lift adjustment space
Best practices for safe operation and easy accessibility.

Vertical turbine pumps (VTP) commonly have rotors with multiple mixed-flow impellers (sometimes 12 or more) that are supported by a vertical pump motor. Such designs offer a lift adjustment for raising or lowering the pump rotor to properly position the impellers within the bowl. Depending on the type of pump, this may be critical for maximizing pump efficiency and could have a significant impact on motor load (current) and reliability. Given the importance of VTP lift adjustments, it is necessary to recognize that procedures vary with the characteristics of the pump and motor.  

Solid-Shaft vs. Hollow-Shaft Motors

Vertical pump motors can include a solid shaft or a hollow shaft. Solid-shaft designs provide a standard keyway that engages a solid coupling to drive the pump, plus an annular keyway that accepts a split ring key to support the pump rotor. Hollow-shaft motors drive and support the pump rotor from the top by means of a head shaft that passes through the hollow motor shaft and connects to the pump line shaft. In either case, there is an adjustment that lifts the pump rotor to ensure it is supported by the motor shaft.

lift adjustment space

IMAGE 1: Lift adjustment space (Images courtesy of EASA)

Lift Adjustment Space

The space available for the lift adjustment is from where the impeller sits on the bottom of the bowl to where it would rub on the top of the bowl (Image 1). When assembling a VTP, it is important to locate each impeller on the pump shaft so that it rests on the bottom of the pump bowl when the pump is vertical or there will be less room for adjustment. The first step in setting the lift adjustment is to determine the available space. Measure the line shaft height with the VTP in the vertical position and the impellers resting on the bottom of the bowls. Then, lift the pump rotor until the impellers rub the top of the bowls and note the change in the line shaft height. The operating height must be between these two dimensions. 

Closed or Open Impellers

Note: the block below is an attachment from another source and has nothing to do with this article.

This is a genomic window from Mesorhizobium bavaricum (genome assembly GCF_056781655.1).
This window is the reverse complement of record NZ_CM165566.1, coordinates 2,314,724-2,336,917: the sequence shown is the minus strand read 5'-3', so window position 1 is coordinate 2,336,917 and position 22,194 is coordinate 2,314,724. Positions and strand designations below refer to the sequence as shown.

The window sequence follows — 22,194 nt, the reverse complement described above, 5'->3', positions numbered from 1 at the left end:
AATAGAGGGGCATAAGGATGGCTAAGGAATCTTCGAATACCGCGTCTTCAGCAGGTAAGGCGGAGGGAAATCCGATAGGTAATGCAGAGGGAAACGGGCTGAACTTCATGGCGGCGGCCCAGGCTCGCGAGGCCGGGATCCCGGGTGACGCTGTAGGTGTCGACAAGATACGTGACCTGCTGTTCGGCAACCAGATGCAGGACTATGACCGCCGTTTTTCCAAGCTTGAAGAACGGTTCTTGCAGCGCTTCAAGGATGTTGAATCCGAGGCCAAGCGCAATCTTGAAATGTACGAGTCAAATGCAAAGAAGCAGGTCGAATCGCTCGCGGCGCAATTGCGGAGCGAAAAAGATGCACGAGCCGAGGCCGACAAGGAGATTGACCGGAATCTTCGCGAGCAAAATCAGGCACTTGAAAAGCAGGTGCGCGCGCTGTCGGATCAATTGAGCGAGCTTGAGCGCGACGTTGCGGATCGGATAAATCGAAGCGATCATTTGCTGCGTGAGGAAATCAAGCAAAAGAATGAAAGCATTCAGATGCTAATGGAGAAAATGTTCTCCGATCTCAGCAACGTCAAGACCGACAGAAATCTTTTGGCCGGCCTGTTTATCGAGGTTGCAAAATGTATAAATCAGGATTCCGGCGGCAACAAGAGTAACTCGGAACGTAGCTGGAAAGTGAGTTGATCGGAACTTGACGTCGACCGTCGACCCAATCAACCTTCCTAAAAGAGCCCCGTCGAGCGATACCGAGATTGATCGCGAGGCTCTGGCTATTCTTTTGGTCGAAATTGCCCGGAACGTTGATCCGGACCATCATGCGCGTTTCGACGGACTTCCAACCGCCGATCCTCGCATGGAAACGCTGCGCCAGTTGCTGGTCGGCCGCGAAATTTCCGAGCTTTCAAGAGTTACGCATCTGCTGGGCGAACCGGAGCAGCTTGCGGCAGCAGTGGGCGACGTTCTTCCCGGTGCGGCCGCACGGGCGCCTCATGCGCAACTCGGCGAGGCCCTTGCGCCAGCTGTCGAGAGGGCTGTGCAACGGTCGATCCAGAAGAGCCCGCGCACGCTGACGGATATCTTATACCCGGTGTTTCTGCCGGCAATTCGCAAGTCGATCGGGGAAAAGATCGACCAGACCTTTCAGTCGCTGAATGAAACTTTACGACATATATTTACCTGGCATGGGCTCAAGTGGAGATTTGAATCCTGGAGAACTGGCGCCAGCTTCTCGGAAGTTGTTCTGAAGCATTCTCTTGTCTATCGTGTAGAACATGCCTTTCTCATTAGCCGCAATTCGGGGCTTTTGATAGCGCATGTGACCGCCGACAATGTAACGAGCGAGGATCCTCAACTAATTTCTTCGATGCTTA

The first concern in setting the lift is whether the impellers are closed style or open style. 

closed impellerIMAGE 2: Closed impeller with suction eye wear ring

Closed impellers. These have a front shroud and may have a suction eye wear ring (Image 2). The lift adjustment for closed impellers with suction eye wear rings is less critical than for open impellers. Generally, it does not affect pump performance. 

Open impellers. Open impellers include vanes exposed on the suction side (Image 3). The adjustment for these impellers significantly affects pump performance because the clearance between the open vanes and the bottom of the bowl affects the pump efficiency. 

Note: Some VTPs have a single, axial-flow impeller with a bowl design that provides a large space above and below the impeller. The lift adjustment for these pumps is less critical than for open impellers and has no effect on pump performance. 

Short-Set or Deep-Set VTPs 

The next concern for the lift adjustment is whether the VTP is short-set or deep-set. 

open impellerIMAGE 3: Open mixed flow impeller

Short-set VTPs. While there is no specific length designation, a short-set pump is one that can be handled (installed or removed) as a single piece.

Deep- or long-set VTPs. These pumps may extend hundreds of feet below grade and require assembly or disassembly at the jobsite. Usually, when the depth below grade exceeds 100 feet (30 meters), shaft elongation must be considered in setting the lift adjustment. 

Calculating the amount of shaft elongation is not a trivial task since the downthrust on the impellers varies with the discharge head (or total dynamic head [TDH]). Fortunately, pump manufacturers calculate the shaft elongation when sizing the pump for the application.

Setting the Lift Adjustment

The primary objective in setting the lift adjustment is to place the impeller at a vertical position in the bowl where it will operate without rubbing on the bottom or top. 

For closed impellers with suction eye wear rings, that is essentially the only concern. However, for open impellers or closed impellers without suction eye wear rings, the clearance between the bottom of the bowl and the impeller also impacts pump efficiency and motor load (current). 

Increasing the clearance at the bottom of the impeller reduces the efficiency of the pump and decreases the motor load. 

Although it is common practice to address motor overload conditions by increasing the lift adjustment, this does not work for closed impellers with suction eye wear rings.

The details of setting VTP lift adjustments depend on the characteristics of the pump and motor. For a short-set VTP with a closed impeller and a suction eye wear ring, it is relatively simple. Just position the impeller so it does not rub the top or bottom of the bowl. But the lift adjustment for an open impeller on a 250-foot (75-meter) deep pump will require the pump manufacturer’s shaft elongation calculations to avoid catastrophic failure. 

And remember, trying to fix an overloaded pump motor by increasing the lift clearance results in an efficiency loss, thus increasing operating costs over the long haul. If in doubt about how to proceed, most manufacturers can provide step-by-step instructions for specific pumps.  

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